Giles compared both of the described fixation techniques in a cadaveric biomechanical model with a simulated osseous defect size of 15% without creating a labral avulsion. The authors reported significant differences in fragment displacement at various loading conditions; however, they reported that these small, but statistically significant, differences were likely clinically insignificant. In conjunction with the reported nonsignificant differences in failure strength and load transfer between the 2 techniques, the authors concluded that the 2 techniques were biomechanically equivalent. However, several studies have shown that significantly increased anterior glenohumeral instability associated with glenoid rim lesions only occurs for defects exceeding 20% of the glenoid surface area. Thus, controversy exists regarding the need for surgical repair in glenoid rim defects of less than 20%. There exists no biomechanical data to date comparing arthroscopic bony repair techniques for osseous Bankart lesions with defect sizes exceeding 20% of the glenoid surface area.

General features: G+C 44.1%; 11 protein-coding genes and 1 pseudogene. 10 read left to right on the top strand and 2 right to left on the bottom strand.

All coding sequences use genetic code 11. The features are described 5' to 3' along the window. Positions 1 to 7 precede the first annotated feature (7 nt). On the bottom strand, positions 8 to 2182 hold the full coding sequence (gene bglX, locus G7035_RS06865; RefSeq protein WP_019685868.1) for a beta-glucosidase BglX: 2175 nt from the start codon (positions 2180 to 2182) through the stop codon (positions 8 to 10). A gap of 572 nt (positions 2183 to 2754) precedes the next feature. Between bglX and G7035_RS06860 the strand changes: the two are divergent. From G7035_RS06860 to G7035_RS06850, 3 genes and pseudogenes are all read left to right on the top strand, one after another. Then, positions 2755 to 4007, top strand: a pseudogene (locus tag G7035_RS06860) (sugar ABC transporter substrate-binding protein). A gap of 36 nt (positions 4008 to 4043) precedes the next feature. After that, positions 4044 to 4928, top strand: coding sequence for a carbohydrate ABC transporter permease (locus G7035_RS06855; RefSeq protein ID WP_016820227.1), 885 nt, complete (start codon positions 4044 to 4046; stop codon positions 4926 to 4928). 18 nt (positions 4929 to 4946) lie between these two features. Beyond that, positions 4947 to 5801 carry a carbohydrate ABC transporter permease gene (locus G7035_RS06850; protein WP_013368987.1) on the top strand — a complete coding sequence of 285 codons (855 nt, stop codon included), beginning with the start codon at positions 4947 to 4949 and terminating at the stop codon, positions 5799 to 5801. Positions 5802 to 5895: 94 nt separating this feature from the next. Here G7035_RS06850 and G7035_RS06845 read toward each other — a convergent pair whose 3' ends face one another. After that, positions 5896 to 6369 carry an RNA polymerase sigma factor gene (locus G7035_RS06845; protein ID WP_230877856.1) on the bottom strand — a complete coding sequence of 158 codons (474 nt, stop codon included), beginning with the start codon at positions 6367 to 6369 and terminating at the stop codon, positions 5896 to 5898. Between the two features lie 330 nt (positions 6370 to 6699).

Therefore, the purpose of this study was to compare the time zero reduction of distance across the fracture and bio- mechanical stability associated with the single-row technique described by Porcellini and the double-row technique described by Millett and Braun of bony Bankart lesions with a 25% defect. The double-row technique was hypothesized to provide improved fracture reduction and superior stability compared with the single-row technique.
Full Article: Biomechanical Comparison of Arthroscopic Single- and Double-Row Repair Techniques for Acute Bony Bankart Lesions